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Managing your Cholesterol

Date Added: October 03, 2013 08:15:46 PM



WHAT IS CHOLESTEROL?

Cholesterol is a white waxy substance found in every cell of our bodies.

It comes from

• The liver – our body makes most of it from the fat we eat  in food

• A little from our diet (e.g. naturally occurring  in animal  foods)

We need it to

• Form cell walls

• Make certain hormones and vitamins

• Help digest fat

 

Cholesterol plays a vital role in the day-to-day functioning of your body. However, too much cholesterol can affect your heart health.

Cholesterol travels around the bloodstream in special carriers:

• LDL-cholesterol – ‘bad’ cholesterol

• HDL-cholesterol – ‘good’ cholesterol

Most cholesterol is made in the liver and a small amount comes from the diet. Too much ‘bad’ fat (saturated and trans fat) is not good  for cholesterol. Replacing  ‘bad’  fats with ‘good’  fats (polyunsaturated and  monounsaturated) can  help manage cholesterol

Recommended Cholesterol Levels The Heart Foundation  of New  Zealand recommends that for individuals,  total cholesterol should ideally be less than 4.0  mmol/L.1

1.  The New  Zealand Guidelines  Group, the National Heart Foundation  of New  Zealand and  the Stroke Foundation  of New  Zealand. The assessment  and  management of cardiovascular risk: Evidence-based best practice guideline. New Zealand Guidelines Group, December 

2003.

 

CHOLESTEROL AND BEING HEART HEALTHY

Cholesterol only becomes a problem when there is more than your body needs. It can cause the build up of fatty deposits in the blood vessels, reducing blood flow, and may then become a problem for your heart health. Other risk  factors that affect your heart health are:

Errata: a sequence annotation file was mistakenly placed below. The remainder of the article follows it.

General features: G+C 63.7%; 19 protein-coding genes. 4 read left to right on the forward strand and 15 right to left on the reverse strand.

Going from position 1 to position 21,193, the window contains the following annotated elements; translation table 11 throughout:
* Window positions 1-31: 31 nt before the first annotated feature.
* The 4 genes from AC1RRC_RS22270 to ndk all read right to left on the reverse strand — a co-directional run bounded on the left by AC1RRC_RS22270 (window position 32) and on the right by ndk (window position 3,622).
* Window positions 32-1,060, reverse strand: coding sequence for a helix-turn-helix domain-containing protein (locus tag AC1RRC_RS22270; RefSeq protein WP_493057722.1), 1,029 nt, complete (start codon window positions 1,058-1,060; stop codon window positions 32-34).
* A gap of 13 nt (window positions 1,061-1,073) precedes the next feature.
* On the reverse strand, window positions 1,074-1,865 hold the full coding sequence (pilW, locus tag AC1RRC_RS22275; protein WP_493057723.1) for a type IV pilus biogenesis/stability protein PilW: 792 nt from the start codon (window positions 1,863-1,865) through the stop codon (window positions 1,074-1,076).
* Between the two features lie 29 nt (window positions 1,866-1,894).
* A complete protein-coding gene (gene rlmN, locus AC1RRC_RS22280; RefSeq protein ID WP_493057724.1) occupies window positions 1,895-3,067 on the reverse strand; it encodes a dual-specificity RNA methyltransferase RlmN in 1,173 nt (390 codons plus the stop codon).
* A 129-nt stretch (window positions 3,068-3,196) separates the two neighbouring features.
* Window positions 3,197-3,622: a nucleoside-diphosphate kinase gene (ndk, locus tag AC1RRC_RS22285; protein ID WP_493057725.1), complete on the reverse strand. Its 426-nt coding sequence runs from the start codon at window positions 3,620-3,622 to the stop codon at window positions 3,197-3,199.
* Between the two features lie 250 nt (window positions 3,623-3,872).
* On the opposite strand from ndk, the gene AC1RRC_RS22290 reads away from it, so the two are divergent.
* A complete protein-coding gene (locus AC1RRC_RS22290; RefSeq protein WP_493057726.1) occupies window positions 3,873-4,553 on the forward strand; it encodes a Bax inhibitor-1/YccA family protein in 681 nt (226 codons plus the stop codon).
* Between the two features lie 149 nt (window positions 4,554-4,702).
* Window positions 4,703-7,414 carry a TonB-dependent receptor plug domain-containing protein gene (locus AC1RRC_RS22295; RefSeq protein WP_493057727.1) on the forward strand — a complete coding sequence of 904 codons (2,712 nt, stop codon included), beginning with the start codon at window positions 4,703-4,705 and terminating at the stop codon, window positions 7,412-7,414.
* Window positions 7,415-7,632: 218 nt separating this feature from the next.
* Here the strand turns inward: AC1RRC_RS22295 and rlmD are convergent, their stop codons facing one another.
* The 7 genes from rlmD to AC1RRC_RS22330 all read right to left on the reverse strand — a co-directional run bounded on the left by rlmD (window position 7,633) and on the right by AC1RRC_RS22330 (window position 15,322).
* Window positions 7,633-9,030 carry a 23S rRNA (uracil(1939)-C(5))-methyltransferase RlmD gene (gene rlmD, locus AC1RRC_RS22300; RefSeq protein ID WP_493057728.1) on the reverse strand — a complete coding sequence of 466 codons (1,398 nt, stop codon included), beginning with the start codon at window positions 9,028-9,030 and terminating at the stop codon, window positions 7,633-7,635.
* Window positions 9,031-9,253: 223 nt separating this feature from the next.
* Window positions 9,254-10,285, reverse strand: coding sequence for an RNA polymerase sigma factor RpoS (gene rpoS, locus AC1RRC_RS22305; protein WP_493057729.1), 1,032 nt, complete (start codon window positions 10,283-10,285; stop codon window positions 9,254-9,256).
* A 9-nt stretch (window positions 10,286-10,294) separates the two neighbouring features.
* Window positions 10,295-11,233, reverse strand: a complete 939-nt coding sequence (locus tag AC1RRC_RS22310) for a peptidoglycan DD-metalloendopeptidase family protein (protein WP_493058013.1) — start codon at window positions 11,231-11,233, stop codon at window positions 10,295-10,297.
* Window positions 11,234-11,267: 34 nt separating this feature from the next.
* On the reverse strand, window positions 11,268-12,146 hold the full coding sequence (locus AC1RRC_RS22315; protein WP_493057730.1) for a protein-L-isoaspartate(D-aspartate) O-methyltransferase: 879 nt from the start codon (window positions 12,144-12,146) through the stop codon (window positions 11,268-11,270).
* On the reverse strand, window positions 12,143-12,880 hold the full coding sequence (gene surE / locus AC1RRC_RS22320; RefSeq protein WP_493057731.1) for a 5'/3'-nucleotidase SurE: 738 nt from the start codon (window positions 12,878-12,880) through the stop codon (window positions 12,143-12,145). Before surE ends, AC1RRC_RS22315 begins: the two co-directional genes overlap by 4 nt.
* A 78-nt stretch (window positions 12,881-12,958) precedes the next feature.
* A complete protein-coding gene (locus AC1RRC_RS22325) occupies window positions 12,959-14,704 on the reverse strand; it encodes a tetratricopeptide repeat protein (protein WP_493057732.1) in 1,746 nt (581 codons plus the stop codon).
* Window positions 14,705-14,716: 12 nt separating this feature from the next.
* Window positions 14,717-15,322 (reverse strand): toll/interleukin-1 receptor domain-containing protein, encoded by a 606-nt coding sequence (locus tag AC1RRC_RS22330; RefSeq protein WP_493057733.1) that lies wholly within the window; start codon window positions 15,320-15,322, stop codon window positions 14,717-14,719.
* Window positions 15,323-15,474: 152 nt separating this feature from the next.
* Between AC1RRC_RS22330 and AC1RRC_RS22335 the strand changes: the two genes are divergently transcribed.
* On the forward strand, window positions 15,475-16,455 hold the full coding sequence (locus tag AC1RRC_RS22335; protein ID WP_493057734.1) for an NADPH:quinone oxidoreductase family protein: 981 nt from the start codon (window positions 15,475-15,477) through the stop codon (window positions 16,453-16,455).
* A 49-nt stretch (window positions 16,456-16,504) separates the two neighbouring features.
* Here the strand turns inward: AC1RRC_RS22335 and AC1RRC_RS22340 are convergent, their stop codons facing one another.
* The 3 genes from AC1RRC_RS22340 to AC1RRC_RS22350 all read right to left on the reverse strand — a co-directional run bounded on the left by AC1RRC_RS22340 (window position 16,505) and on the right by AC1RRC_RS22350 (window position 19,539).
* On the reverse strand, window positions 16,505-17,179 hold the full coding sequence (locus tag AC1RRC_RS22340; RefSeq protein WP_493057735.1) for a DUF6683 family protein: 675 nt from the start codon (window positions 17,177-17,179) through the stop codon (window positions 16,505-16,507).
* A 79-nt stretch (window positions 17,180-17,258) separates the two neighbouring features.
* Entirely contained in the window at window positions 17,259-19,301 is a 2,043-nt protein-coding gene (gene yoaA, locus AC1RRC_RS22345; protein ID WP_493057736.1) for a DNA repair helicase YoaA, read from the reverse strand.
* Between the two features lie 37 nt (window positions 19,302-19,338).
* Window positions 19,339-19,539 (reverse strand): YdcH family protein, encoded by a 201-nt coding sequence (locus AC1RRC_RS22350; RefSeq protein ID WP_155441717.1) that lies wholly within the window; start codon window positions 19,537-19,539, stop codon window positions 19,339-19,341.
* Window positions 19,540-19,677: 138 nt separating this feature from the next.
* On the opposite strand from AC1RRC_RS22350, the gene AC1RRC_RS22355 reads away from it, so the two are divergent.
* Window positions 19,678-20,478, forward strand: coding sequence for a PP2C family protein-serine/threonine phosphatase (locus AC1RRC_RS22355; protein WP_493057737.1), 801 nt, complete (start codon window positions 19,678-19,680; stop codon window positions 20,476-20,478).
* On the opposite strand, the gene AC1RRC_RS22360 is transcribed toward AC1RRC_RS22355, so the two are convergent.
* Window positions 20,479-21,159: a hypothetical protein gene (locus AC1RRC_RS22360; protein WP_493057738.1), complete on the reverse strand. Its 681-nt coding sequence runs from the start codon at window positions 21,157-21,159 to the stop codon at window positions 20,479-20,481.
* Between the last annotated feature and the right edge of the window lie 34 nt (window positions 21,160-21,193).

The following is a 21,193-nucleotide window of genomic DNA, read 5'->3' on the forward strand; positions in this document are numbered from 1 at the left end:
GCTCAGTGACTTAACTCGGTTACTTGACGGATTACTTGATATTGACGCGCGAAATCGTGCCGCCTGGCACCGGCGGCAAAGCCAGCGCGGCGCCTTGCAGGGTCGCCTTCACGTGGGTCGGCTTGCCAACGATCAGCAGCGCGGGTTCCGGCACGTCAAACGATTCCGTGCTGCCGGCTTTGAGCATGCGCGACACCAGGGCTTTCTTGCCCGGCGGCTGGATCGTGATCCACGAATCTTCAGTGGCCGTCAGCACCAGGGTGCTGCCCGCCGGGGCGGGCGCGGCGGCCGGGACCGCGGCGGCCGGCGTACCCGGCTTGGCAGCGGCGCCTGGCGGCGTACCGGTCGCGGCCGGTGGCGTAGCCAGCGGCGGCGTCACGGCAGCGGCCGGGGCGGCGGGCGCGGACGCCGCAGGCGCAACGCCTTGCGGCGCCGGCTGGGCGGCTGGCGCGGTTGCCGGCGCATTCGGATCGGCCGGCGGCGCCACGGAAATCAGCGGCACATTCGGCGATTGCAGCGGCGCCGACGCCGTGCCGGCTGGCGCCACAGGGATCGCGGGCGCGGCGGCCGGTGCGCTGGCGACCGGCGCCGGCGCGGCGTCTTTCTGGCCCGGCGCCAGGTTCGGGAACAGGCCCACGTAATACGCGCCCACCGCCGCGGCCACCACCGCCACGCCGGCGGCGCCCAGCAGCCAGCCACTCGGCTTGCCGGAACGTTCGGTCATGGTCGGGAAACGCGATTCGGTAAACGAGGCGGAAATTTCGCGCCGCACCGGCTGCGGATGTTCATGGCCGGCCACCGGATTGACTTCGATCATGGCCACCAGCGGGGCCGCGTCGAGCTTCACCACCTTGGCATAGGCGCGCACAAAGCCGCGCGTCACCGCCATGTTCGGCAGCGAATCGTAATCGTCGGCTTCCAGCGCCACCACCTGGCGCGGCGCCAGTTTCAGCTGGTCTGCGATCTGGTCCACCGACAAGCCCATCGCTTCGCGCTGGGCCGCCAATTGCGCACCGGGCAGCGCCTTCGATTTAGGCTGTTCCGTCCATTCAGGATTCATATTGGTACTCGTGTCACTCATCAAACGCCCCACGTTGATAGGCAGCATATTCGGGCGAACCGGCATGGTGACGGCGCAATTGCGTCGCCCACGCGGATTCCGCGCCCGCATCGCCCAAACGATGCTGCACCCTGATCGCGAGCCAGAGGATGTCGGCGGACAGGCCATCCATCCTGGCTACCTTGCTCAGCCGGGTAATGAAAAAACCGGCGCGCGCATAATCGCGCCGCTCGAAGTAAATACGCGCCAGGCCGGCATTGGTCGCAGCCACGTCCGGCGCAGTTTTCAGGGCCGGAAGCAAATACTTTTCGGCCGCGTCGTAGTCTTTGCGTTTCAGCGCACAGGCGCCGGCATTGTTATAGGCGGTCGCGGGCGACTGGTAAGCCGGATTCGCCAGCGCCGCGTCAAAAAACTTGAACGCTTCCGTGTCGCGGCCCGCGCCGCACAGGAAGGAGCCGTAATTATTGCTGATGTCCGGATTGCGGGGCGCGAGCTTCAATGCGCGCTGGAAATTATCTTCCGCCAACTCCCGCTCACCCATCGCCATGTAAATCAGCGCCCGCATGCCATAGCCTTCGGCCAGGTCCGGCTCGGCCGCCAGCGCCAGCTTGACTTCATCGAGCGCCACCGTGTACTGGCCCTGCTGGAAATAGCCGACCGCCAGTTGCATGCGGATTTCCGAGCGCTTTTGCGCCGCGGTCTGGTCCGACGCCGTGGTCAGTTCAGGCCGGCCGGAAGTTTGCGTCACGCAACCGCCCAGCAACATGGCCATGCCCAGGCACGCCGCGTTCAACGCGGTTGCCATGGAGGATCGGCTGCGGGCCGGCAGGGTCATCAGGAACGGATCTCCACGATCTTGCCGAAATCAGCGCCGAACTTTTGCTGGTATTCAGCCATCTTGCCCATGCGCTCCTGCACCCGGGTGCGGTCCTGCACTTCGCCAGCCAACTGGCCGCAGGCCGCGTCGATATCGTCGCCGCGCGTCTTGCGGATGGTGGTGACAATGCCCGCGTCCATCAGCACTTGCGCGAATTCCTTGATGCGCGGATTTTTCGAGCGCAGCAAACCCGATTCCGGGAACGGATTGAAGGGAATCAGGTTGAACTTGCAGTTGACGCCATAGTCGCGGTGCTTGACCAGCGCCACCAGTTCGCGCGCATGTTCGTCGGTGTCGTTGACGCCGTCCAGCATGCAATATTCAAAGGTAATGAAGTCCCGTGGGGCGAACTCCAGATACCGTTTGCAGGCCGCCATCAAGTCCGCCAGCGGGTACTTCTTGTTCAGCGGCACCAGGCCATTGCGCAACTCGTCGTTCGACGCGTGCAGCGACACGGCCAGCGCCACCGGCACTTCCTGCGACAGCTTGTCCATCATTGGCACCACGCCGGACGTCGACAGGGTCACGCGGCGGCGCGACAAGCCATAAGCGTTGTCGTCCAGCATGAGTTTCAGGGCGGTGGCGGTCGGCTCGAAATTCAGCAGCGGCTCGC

• Age and  gender

• If you smoke

• Blood pressure

• Blood sugar

• If you have a family history

of premature heart  problems

• Ethnicity

Health care  professionals can  calculate  the likelihood of you having  heart  problems  within the next 10  years  by taking these factors into account. See your health  care professional  for more information.

How can I manage my cholesterol?

• Eat a heart  healthy  diet

• Keep active

• Be the right weight and shape.

See our heart healthy eating tips section.

 

DID YOU KNOW THAT THERE ARE ‘GOOD’ AND ‘BAD’ FATS?

Not all  fat  is  ‘bad’ and we need some fat:

• Because it is an important source of energy

• To supply essential fats which cannot be made  by the body

• To help absorb fat-soluble vitamins

• To add  taste and  flavour to our food

Unsaturated fats (monounsaturated and polyunsaturated) are  called  ‘good’  fats because they can help cholesterol.

Saturated fats and trans fats are called ‘bad’ fats as they are not good for cholesterol.

You need  to eat less of the ‘bad’  fats and replace them with more ‘good’  fats to help keep  your heart  healthy.

 

PLANT STEROLS